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4 inventors who did not protect their ideas

Society reveres creative individuals who bring new products and technologies into our lives. But inventors themselves often have a hard time profiting from their own ingenuity.

In some cases, inventors come up short because they lacked the necessary legal protections, or failed to assert them. Sometimes it was bad luck. In some instances, they were ripped off.

Here are four cases in which the person with the amazing idea did not benefit:

Tim Berners-Lee

Information scientist Berners-Lee is considered the inventor of the World Wide Web. It was he who drew up the first description of a new way to communicate from machine to machine using the hypertext transfer protocol that we use every millisecond - HTTP. He created the first website in 1991. Berners-Lee, an Englishman, was knighted for his achievement. But he was not rewarded with riches because he gave his idea to the world.

Gary Kildall

Also a computer scientist, Kildall is credited with developing CP/M, thought to be superior in every way to Bill Gates' newcomer MS-DOS. Kildall's operating system was set to become the IBM standard, but something happened - accounts vary - and Gates nabbed the contract for his fledgling company Microsoft. Gates went on to become the world's richest man.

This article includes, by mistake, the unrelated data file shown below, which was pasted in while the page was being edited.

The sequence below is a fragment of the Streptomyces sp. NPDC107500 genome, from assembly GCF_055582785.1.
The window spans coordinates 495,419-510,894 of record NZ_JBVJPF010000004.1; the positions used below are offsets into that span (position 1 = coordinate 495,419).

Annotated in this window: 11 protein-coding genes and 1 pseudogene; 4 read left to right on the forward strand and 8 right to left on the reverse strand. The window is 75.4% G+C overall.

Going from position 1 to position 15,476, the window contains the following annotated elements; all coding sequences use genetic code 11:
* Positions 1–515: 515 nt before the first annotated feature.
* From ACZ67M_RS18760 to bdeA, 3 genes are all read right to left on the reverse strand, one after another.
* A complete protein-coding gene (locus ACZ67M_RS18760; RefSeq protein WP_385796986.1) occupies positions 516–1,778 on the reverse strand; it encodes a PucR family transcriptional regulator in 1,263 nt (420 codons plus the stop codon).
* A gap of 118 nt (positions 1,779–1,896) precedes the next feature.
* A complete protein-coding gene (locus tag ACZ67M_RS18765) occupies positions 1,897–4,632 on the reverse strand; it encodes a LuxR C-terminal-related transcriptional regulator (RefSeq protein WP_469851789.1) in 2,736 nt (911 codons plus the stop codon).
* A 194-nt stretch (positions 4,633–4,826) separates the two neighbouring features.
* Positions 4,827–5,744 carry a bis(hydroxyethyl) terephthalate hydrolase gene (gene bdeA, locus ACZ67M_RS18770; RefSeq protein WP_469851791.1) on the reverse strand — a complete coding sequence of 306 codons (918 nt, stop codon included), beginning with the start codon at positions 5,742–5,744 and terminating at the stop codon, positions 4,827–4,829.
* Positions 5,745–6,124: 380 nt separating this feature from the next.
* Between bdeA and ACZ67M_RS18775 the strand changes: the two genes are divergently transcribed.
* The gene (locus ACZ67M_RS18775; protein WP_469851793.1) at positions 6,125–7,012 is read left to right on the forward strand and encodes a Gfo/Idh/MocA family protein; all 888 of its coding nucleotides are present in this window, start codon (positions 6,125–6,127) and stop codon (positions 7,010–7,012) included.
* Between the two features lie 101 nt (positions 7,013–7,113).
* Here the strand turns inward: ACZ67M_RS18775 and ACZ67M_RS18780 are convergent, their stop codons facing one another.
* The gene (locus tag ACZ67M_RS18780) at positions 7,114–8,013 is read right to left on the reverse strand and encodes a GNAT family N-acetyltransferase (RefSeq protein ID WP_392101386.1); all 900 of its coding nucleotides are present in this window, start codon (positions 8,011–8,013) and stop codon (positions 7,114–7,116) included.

John Walker

This 19th-century chemist sought to develop a way to obtain fire quickly. He created small sticks of wood or paper dipped in sulfur and tipped with other chemicals - the match, which he called Congreves. Like Berners-Lee, Walker gave his idea freely to the world.

Philo Farnsworth

This inventor from Utah should rightly be as celebrated as Thomas Edison because he, more than any other individual, was responsible for the invention of television. And he accomplished this feat at the age of 19. But he was beset throughout his career with patent challenges. He was once a mystery guest on the quiz show I've Got A Secret. "I invented television," he whispered to the audience. No one guessed his secret.

The list of inventors who, for one reason or another, did not take full advantage of their world-changing creations is long and fascinating.

We offer them here to remind you that an idea worth having is almost always worth protecting.


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